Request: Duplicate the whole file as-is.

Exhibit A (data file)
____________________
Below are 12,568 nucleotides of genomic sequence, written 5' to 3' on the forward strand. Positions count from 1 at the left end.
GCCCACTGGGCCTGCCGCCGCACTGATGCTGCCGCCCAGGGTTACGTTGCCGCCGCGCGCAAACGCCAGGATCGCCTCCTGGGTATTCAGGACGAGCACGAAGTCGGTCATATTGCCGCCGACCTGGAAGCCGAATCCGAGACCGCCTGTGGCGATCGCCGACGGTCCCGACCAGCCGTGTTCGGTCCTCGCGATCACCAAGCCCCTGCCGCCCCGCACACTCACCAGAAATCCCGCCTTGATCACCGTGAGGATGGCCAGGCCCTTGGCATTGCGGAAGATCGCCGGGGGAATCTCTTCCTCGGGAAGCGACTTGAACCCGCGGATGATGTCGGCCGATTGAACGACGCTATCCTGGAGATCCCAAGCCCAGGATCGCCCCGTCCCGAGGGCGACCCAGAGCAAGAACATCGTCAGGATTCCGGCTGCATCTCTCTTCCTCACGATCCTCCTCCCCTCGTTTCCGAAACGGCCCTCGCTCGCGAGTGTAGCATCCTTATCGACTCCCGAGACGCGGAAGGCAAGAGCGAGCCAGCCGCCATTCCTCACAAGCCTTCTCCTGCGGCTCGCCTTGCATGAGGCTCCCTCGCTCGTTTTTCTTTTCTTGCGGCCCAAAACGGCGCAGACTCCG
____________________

Below are 12,568 nucleotides of genomic sequence, written 5' to 3' on the forward strand. Positions count from 1 at the left end.
GCCCACTGGGCCTGCCGCCGCACTGATGCTGCCGCCCAGGGTTACGTTGCCGCCGCGCGCAAACGCCAGGATCGCCTCCTGGGTATTCAGGACGAGCACGAAGTCGGTCATATTGCCGCCGACCTGGAAGCCGAATCCGAGACCGCCTGTGGCGATCGCCGACGGTCCCGACCAGCCGTGTTCGGTCCTCGCGATCACCAAGCCCCTGCCGCCCCGCACACTCACCAGAAATCCCGCCTTGATCACCGTGAGGATGGCCAGGCCCTTGGCATTGCGGAAGATCGCCGGGGGAATCTCTTCCTCGGGAAGCGACTTGAACCCGCGGATGATGTCGGCCGATTGAACGACGCTATCCTGGAGATCCCAAGCCCAGGATCGCCCCGTCCCGAGGGCGACCCAGAGCAAGAACATCGTCAGGATTCCGGCTGCATCTCTCTTCCTCACGATCCTCCTCCCCTCGTTTCCGAAACGGCCCTCGCTCGCGAGTGTAGCATCCTTATCGACTCCCGAGACGCGGAAGGCAAGAGCGAGCCAGCCGCCATTCCTCACAAGCCTTCTCCTGCGGCTCGCCTTGCATGAGGCTCCCTCGCTCGTTTTTCTTTTCTTGCGGCCCAAAACGGCGCAGACTCCG